Naslijeđeno uređivanje

Unatoč tome što su pali s vlasti, Idrisidi su ipak iznjedrili mnoge šerijatske obitelji koje su bile prisutne stoljećima koja dolaze. Neki Marokanci i danas tvrde da potječu od njih. [38] U 11. stoljeću jedna obitelj Idrisida potječe od Umara (sina Idrisa II.), Hammudi su uspjeli dobiti vlast u nekoliko gradova sjevernog Maroka i južne Španjolske. [38] [41] U Fesu i u gradu Moulay Idriss (u blizini Volubilisa), grobnice Idrisa II i Idrisa I, s vremenom su se razvile u važne vjerske komplekse i hodočasnička mjesta (npr. Zawiya od Moulay Idris II). [42] [43] Nekoliko istaknutih šerifanskih obitelji u Fezu vodi svoje loze do Idrisa I, [44]: 488, a neke od njih su imale ulogu u održavanju ili obnovi Zavije Idris II u gradu. [45]

Al-Andalus Edit

Abd al-Mu'min se tada javio kao poručnik Mehdija Ibn Tumarta. Između 1130. i njegove smrti 1163., Abd al-Mu'min ne samo da je iskorijenio Murabite (Almoravide), već je proširio svoju moć nad cijelom sjevernom Afrikom sve do Egipta, postavši amir Marakeša 1149. godine.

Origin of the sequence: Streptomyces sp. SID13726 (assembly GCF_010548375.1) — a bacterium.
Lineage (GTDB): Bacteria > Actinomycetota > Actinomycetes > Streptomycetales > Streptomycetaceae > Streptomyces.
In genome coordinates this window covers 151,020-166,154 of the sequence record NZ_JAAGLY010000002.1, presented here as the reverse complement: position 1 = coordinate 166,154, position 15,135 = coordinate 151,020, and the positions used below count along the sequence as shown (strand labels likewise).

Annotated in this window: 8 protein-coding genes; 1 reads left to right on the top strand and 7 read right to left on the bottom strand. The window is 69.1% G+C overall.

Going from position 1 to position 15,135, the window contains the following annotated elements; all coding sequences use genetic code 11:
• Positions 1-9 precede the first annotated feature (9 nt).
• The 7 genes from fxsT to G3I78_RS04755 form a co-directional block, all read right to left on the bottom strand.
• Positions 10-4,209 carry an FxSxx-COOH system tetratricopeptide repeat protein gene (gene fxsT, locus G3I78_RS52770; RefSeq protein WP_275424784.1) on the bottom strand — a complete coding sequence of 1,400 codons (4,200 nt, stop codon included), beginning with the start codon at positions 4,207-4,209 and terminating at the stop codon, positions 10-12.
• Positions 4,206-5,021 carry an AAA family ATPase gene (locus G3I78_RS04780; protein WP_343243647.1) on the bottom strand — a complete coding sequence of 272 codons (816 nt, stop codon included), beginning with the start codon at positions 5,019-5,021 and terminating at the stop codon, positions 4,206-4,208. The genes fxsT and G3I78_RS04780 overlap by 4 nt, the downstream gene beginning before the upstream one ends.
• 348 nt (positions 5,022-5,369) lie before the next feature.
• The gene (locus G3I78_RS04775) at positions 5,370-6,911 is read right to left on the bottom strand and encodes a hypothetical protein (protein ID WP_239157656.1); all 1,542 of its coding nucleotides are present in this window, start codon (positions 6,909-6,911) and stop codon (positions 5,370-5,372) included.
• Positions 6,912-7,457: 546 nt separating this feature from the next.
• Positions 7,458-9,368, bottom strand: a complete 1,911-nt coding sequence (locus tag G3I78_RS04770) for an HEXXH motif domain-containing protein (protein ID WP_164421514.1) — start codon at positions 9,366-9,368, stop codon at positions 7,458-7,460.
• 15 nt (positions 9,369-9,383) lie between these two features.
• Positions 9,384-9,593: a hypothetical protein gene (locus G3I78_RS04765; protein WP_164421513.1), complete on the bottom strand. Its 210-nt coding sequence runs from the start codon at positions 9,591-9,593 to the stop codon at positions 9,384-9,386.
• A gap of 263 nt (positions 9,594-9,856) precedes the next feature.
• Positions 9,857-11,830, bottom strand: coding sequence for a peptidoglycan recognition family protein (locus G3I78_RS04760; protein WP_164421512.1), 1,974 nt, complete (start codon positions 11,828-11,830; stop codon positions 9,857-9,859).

Al-Andalus je pratio sudbinu Afrike. Između 1146. i 1173., Almohadi su postupno otimali kontrolu od Murabita nad mavarskim kneževinama u Iberiji. Almohadi su prenijeli glavni grad muslimanske Iberije iz Córdobe u Sevillu. Oni su tamo osnovali veliku džamiju, a njen toranj, Giralda, podignut je 1184. godine u znak obilježavanja pristupanja Ya'quba I. Almohadi su tamo izgradili i palaču koja se zove Al-Muwarak na mjestu današnjeg Alcázara iz Seville.

Prinčevi Almohada imali su dužu i ugledniju karijeru od Murabita. Nasljednici Abd al-Mumina, Abu Yaqub Yusuf (Yusuf I, vladao 1163–1184) i Abu Yusuf Yaqub al-Mansur (Yaʻqūb I, vladao 1184–1199), obojica su bili sposobni ljudi. U početku je njihova vlada tjerala mnoge židovske i kršćanske podanike da se sklone u rastuće kršćanske države Portugal, Kastilju i Aragon. Na kraju su postali manje fanatični od Murabita, a Ya'qub al-Mansur je bio vrlo uspješan čovjek koji je napisao dobar arapski stil i zaštitio filozofa Averroesa. Njegov naslov "al-Manṣūr"(" Pobjednik ") zaslužen je pobjedom nad Alfonsom VIII od Kastilje u bitci kod Alarcosa (1195).

Međutim, od vremena Jusufa II., Almohadi su upravljali svojim suvjernicima u Iberiji i središnjoj sjevernoj Africi preko poručnika, a njihova su se područja izvan Maroka tretirala kao provincije. Kad su almohadski emiri prešli tjesnac, trebalo je voditi džihad protiv kršćana, a zatim se vratiti u Maroko. [46]

Držanje godina Edit